Reserve Bank of India
India reported a fall of $1.46 billion in its foreign exchange reserves for the week ended Feb. 19. Picture: Reserve Bank of India (RBI) logo pictured outside its head office in Mumbai, India.REUTERS

With inflation remaining on the uptrend for the past few months, the chances of additional policy rate cuts by the Reserve Bank of India (RBI) now look almost nil, according to a research firm.

The retail inflation rate rose sharply to 5.4% in November compared to 5% in the previous month due to a rise in food prices. Food inflation accelerated to 6.1% in the month on a yearly basis versus 5.3% in October.

"We think the window for further easing following the cumulative 125bp of rate cuts this year has now shut. The RBI kept interest rates on hold in its December meeting, and we are forecasting the repo rate to stay unchanged at 6.75% throughout 2016," said Capital Economics in a note.

"By contrast, the consensus is expecting further modest loosening next year," said the note.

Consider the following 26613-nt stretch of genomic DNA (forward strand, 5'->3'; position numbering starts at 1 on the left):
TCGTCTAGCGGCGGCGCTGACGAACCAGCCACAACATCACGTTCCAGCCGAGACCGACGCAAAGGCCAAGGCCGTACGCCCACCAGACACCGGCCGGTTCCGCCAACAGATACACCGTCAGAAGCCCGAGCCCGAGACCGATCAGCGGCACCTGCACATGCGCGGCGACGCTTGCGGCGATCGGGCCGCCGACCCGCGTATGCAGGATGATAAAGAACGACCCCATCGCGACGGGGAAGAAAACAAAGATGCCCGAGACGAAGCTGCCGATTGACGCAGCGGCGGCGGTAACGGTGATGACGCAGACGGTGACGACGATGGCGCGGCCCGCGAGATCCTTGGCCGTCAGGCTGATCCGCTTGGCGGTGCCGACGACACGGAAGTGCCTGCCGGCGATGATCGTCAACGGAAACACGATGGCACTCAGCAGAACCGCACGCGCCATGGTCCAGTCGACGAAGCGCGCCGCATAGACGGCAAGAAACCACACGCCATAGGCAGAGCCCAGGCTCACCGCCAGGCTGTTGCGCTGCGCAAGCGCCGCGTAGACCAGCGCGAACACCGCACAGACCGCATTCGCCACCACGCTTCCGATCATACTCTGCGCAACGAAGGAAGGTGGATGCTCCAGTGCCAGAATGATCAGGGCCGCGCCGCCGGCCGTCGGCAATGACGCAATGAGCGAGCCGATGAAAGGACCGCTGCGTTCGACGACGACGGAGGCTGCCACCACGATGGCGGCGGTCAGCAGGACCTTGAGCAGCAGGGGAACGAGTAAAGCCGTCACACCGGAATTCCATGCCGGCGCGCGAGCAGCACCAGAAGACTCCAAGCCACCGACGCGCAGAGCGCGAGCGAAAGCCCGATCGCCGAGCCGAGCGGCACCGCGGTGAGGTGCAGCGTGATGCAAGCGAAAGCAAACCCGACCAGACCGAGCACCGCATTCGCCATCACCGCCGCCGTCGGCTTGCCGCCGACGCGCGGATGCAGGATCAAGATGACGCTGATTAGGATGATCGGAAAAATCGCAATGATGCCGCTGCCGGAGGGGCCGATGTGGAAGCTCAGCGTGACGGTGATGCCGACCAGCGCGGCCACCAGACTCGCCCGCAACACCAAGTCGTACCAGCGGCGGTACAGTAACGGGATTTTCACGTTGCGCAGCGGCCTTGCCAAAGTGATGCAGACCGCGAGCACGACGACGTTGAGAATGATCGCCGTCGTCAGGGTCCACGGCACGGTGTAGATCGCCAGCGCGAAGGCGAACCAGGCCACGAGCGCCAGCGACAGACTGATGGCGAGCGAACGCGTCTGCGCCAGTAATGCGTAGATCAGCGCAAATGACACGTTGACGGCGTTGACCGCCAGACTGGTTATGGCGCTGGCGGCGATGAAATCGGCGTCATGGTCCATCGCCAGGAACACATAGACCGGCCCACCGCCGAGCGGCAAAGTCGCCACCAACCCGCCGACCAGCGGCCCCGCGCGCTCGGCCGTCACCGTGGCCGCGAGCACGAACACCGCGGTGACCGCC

Cheaper global crude oil prices failed to provide any comfort for consumer prices to ease in November, as "delays in the sowing of the rabi (winter) crop" had badly impacted food prices.

"Much like the wholesale price index (WPI) data released earlier today, the pick-up in CPI inflation was in large part due to a rise in food inflation, which was the result of delays in the sowing of the rabi (winter) crop amid unusually warm temperatures for this time of year," it said.

An increase in the both the inflation rates — retail and wholesale — is likely to reduce the scope for further lending rates by the RBI in the coming months, as the imminent interest rate hike in the US has already driven the central bank to keep rates unchanged at the December meeting.

Earlier, a slowing inflation rate, mainly on account of falling oil prices, enabled the RBI to cut repo rate by 125bps in 2015.

The recent salary hike of over 23% recommended by the Seventh Pay Commission to the government employees is expected to lead to an increase in inflation despite rising consumption.

"Public-sector pay increases on this scale may put upward pressure on wage settlements more generally, and feed into higher inflation," said Capital Economics.

Also read
Quick Links